To some extent, the influx of foreign PMETs from India, with the CECA—Comprehensive Economic Cooperation Agreement, a free trade agreement between India and Singaporev—worsen the problem of Singaporean PMETs in the local market.
Deep in his heart, I think SM Tharman knew CECA was wrong and detrimental to Singaporean workers’ interest. When he was in New Delhi in 2017 to review the CECA, he was unable to seek a change to the employment clause. He said at a Forum: “Wrong to have total free flow of people. It’s not just wrong politics but wrong economics.”
If he cannot right this wrong, I do not expect him to be able to bring the Singaporean workforce through the new normal of Singapore labour market.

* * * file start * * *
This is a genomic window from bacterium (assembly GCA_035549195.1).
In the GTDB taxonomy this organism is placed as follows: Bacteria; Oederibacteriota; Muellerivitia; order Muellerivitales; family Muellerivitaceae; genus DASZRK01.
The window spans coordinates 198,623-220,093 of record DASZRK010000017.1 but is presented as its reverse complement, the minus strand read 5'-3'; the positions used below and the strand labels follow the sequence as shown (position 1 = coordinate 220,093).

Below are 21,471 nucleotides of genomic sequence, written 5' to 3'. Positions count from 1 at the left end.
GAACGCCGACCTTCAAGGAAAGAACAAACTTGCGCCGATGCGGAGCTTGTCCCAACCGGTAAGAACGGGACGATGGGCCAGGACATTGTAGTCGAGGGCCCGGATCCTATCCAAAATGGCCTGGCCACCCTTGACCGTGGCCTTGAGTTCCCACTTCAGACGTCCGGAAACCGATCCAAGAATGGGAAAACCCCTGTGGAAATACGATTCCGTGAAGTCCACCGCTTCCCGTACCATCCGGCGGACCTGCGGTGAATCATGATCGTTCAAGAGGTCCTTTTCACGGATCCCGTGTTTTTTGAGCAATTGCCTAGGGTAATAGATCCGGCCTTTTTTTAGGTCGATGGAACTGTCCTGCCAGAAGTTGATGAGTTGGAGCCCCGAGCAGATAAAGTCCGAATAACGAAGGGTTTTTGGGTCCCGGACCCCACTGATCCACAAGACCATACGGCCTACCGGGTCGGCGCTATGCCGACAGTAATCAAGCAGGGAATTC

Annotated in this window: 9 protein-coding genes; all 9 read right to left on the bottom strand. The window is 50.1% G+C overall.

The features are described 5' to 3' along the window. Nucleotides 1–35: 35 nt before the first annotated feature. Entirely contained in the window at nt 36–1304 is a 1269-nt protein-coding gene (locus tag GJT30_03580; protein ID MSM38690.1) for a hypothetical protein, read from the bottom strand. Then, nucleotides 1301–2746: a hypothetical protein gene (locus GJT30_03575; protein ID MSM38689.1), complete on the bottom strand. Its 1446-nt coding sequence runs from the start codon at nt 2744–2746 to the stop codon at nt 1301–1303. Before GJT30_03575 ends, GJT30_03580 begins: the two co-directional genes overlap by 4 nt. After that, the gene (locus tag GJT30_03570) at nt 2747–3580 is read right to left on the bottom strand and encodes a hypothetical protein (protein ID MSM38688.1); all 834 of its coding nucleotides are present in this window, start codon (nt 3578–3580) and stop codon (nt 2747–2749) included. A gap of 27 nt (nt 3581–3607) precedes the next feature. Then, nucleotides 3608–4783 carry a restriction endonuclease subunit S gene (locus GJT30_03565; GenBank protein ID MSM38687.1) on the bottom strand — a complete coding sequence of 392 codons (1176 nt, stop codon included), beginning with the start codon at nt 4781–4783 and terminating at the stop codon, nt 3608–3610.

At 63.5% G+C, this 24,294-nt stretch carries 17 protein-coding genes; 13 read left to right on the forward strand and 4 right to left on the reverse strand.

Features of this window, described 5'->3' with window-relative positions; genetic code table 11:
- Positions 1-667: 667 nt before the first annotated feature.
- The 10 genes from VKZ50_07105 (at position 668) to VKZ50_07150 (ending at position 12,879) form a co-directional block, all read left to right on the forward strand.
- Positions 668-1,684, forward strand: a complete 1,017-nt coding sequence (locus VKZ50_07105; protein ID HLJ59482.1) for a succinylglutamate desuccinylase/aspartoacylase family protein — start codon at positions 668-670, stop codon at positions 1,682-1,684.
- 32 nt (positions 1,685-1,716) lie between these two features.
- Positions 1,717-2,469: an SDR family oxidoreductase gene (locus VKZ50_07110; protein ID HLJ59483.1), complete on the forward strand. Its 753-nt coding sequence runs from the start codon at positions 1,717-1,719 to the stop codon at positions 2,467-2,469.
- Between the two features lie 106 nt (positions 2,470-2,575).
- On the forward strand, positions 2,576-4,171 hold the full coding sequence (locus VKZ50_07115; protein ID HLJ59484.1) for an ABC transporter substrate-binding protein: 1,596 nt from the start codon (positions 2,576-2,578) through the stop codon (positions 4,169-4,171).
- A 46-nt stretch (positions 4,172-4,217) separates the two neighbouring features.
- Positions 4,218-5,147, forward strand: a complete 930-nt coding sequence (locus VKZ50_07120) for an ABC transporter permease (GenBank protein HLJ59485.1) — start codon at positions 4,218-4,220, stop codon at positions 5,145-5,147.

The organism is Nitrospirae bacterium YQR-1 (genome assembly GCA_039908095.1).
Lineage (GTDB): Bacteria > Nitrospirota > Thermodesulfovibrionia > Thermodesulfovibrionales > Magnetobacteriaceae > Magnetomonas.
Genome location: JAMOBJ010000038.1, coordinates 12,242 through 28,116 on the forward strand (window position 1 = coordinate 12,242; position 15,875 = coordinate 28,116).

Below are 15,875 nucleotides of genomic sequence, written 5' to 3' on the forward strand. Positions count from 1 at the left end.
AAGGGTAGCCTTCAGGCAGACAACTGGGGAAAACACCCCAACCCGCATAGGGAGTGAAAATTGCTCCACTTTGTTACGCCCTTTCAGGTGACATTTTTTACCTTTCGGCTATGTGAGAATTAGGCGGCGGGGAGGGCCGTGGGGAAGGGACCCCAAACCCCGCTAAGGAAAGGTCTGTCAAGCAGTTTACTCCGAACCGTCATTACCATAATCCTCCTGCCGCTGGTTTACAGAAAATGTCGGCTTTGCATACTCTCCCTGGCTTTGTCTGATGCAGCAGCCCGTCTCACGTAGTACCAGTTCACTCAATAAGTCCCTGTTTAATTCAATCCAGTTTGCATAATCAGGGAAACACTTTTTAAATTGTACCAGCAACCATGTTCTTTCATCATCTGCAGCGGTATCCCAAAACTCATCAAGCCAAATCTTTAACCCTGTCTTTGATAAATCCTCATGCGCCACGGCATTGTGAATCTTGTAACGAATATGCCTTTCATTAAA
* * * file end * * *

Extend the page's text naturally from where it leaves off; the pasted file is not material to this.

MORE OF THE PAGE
Don’t expect any change in the labour policies or economic model that is heavily dependent on a foreign workforce under the same PAP politicians. They want to retain the status quo as much as the business community.
In the new normal of post-COVID-19 labour market, Singaporean workers must not only learn new skills but be willing to fight and regain those jobs that they have lost to foreign workers, in all sectors of the economy.
Singaporean workers need a strong voice in the new normal of post-COVID-19 labour market. This is putting people first.
This is the opinion of a Pioneer Citizen.